Assessment of exposure to environmental agents that are noxious to human health is a very complex process. At present, there is a great variety of exposure-measurement strategies, depending on the timeliness and availability of resources, which include the use of remote sensors, biomarkers, or estimates of pollutant dispersion using theoretical or statistical models . With respect to this last avenue of research, there are a number of studies in the literature that seek to estimate the risk associated with proximity to hazardous sites (focused clustering) [2, 37]. In these and other studies, the authors have explored the idea of estimating risk according to distance [2–4, 15].
At present, the real availability of data from remote sensors or biomarkers is negligible. Hence, in the absence of such information, many studies have used distance as an exposure marker. This approach has been further refined, by endeavouring to model pollutant dispersion using anisotropic models that take data, such as wind direction or geographical relief , into account. These models could not be applied to this study, however, for lack of information of this type.
With respect to our study, using the distance from the industry to the municipal centroid means that, as the study radius is reduced, the number of towns deemed to be exposed falls drastically. This situation leads to the elimination of exposure variables and the impossibility of studying variation in risk according to a more stringent definition of exposure for most of the emissions considered. Based on the results for the two industrial groups analysed at the three distances (production and processing of metals and mineral industries), no conclusion can be reached as to variation in risk with variation in distance to the emission source.
In ecological spatial correlation studies, Poisson regression is one of the basic tools applied to analysing the association between risk of mortality and the various potential risk factors [15, 17]. This type of regression forms part of so-called generalised linear models and assumes independence between observations or counts, an assumption that could be violated when working with data that have a spatial structure [15, 21]. Nevertheless, the use of Poisson regression may help obtain an initial assessment of the presence or absence of this association. Indeed, a number of authors have used this method to evaluate the relationship between risk factors and excess incidence or mortality in the study of non-communicable diseases in a spatial context [37, 38]. The second model used -the mixed model- is included as an intermediate step between a model that assumes total independence and a model that assumes autocorrelation among observations, and has the advantage of circumventing the problems of extra-Poisson dispersion, lending robustness to the estimators and using the provincial level to approach autocorrelation, which amounts to a form of stratification in the comparisons. Lastly, the third model -the BYM model- assumes that each observation is conditionally independent of the others, i.e., that observations are spatially correlated amongst themselves, with the aim of modelling the spatial effect of the risk [24, 38, 39]. In none of the models, multiple comparison adjustment was considered. The probability of one spurious test result was 0.33. Due to this low probability and the number of comparisons, we decided to asses the adjustment for multiple testing by the consistency of the associations showed by the results of the different models.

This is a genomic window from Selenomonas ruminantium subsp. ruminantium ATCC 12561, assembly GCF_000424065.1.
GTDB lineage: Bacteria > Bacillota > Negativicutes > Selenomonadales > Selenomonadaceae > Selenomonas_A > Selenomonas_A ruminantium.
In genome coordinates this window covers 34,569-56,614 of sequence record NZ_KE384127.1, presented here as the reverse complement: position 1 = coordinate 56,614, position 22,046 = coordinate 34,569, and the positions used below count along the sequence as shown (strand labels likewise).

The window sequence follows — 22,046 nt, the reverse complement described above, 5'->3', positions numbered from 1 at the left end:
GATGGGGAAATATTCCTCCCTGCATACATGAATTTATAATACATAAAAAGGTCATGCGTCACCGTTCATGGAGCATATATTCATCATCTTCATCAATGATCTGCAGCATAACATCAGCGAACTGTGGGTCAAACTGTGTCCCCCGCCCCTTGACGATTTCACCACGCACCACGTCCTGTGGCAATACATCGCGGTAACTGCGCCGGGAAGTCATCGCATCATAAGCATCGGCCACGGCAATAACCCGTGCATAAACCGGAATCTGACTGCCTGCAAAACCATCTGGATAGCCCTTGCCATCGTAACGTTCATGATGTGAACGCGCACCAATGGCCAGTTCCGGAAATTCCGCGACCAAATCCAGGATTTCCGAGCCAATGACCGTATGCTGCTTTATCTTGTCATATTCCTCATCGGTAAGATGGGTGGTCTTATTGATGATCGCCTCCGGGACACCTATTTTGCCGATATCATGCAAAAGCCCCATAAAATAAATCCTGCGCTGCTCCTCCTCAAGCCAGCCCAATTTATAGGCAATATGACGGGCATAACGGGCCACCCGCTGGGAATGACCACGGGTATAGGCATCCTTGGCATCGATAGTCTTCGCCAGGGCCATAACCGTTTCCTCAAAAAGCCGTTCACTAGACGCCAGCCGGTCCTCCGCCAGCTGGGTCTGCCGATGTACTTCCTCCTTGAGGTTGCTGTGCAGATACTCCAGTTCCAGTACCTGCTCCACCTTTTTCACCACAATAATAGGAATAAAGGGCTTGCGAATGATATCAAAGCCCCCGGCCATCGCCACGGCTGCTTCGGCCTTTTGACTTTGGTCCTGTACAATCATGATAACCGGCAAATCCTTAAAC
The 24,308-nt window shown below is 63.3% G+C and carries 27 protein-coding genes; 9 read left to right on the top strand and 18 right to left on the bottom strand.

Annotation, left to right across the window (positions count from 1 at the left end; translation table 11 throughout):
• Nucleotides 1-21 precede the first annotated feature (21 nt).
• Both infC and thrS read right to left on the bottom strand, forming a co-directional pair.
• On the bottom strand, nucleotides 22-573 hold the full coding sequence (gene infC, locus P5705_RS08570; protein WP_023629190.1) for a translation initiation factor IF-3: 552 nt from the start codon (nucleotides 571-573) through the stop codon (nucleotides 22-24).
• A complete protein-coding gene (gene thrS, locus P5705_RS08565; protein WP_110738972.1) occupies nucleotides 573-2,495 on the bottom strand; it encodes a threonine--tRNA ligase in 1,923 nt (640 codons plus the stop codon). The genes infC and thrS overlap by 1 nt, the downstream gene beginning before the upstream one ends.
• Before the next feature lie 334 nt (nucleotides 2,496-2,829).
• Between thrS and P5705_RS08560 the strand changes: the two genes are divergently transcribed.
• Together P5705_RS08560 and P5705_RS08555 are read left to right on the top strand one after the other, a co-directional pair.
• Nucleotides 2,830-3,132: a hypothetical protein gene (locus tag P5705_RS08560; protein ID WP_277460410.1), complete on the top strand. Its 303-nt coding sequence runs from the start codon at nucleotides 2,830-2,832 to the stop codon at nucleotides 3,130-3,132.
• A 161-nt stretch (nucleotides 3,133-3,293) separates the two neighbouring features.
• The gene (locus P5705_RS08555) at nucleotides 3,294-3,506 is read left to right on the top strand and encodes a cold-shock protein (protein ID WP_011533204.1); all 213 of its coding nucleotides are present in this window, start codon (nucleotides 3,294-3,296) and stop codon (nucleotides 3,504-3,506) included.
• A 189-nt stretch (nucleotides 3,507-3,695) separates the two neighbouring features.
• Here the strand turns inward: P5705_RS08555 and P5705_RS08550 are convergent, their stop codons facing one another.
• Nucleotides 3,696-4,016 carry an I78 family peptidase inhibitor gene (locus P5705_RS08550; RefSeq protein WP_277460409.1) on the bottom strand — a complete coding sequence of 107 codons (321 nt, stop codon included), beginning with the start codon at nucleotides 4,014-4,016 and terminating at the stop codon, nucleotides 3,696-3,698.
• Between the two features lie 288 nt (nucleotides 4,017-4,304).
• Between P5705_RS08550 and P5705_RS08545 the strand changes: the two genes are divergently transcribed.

In our results for almost all the industrial sectors considered, the related risks were observed to increase as the random effects covered by the spatial structure of the data were included. The relative risks yielded by the mixed model are, in general, higher than those yielded by the Poisson regression, while those yielded by the BYM model are the highest for most of the variables. The inclusion of random spatial effects terms in risk estimation, not only improves the study of the associations between environmental exposures and mortality, but also reduces proneness to "ecological bias" as a result of working on a larger scale and adjusting for unknown confounders which have a spatial distribution different to that of mortality . However, bearing the similarity of results in mind, the decision to apply the spatial model in exploratory studies of this magnitude must be carefully evaluated, due to the excessive time of computation. The ever increasing availability of health and exposure data calls for the definition of a fast and easy methodology of analysis that would optimise available resources within research groups when it came to embarking upon exploratory studies .